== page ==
It’s What You See

I really like this quote from Henry David Thoreau –

It’s not what you look at that matters, it’s what you see.

I’m trying to adopt that philosophy as I wander around my neighbourhood looking for inspiration and stories.

It is amazing what you see when you look.

This magnolia flower, already hot pink, easing open more and more each day as the sun rises more warmly towards spring. I was so impressed by the symmetry of its progress that I checked to see if there was a lever inside but there was nothing, only soft, blushing otherworldliness.

This is a cake shop in King Street, Newtown, but it made me think how wondrous a thing it would be if an actual town existed named Caketown. Can you imagine a town made entirely of cake? Or where the major currency was cake? Or where social status was achieved according to the complexity and depth of  your cake flavours? I know I would be happy if I lived in Caketown. I know I would fit in. Caketown – all about the cake, all the time. Postcode 2300-YUM.

I love skyscrapers. Such incredible feats of engineering. I have seen crews cleaning the windows on this building and I wonder how they hold onto their nerve (or their lunch.) That is a job that almost falls into the extreme sport category – window cleaning at 500 feet.

I see this boat all the time. Near the Fish Markets it stays, all proud, its mast straight and erect like a soldier with its chest puffed out. I wonder what it must be like to live on a boat like that – all day on the sea, watching the light open and close. Feeling the sweet ebb and flow of the tides.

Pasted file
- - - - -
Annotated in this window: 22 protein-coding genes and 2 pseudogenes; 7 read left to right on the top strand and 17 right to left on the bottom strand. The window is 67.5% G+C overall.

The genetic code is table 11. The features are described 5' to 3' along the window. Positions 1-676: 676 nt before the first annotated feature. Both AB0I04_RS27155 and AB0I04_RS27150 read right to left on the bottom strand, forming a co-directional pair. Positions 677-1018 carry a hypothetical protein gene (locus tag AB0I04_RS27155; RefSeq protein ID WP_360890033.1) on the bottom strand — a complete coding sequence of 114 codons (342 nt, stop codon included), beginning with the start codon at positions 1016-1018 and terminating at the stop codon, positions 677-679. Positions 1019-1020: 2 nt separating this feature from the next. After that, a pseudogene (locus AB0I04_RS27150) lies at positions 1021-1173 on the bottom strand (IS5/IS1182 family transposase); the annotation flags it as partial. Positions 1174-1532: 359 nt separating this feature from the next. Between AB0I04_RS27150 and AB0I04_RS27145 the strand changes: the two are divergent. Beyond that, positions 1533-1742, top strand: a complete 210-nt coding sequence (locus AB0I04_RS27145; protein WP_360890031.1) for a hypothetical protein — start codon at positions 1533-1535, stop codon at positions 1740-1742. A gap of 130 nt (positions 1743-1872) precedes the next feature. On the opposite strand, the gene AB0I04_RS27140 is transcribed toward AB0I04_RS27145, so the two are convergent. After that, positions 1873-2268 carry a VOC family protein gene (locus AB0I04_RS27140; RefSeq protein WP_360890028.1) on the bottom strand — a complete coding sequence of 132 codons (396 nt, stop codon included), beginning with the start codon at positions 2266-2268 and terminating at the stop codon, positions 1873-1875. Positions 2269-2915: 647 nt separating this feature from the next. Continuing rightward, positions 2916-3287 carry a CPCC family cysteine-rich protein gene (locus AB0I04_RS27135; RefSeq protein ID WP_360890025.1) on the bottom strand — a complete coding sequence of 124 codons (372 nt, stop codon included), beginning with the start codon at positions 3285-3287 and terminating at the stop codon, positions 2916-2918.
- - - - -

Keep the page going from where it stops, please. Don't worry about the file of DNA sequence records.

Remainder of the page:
I like the industrial push of the old power station at White Bay. It has a sci-fi, end of the world feel to it with its smoke stacks interrupting the skyline and its abandoned buildings. Sometimes when I walk by it I imagine a group of post-apocalyptic humans who are now part-cyborg lying in wait for me with the intent of sucking all of the stories out of my head. It is a creepy place to walk on a quiet day.

People say there’s no love in the world anymore, that we are all too cynical or disillusioned or afraid to express our feelings. Well, whoever loves Zoe isn’t. How nice to be loved so much, to be truly someone’s darling that they will write that love on a laneway wall. Signs of love really do turn up in unexpected places.

Random images, surprising us, pleasing us, gifts to us. There is something different, galvanizing, everywhere we look. All around us, above and below. So much to look at that matters. So much to see.

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43 thoughts on “It’s What You See

  1. Hi Selma,
    Love the quote and it really is so true. I love your first photo, it is brilliant for the first day of Spring here in OZ.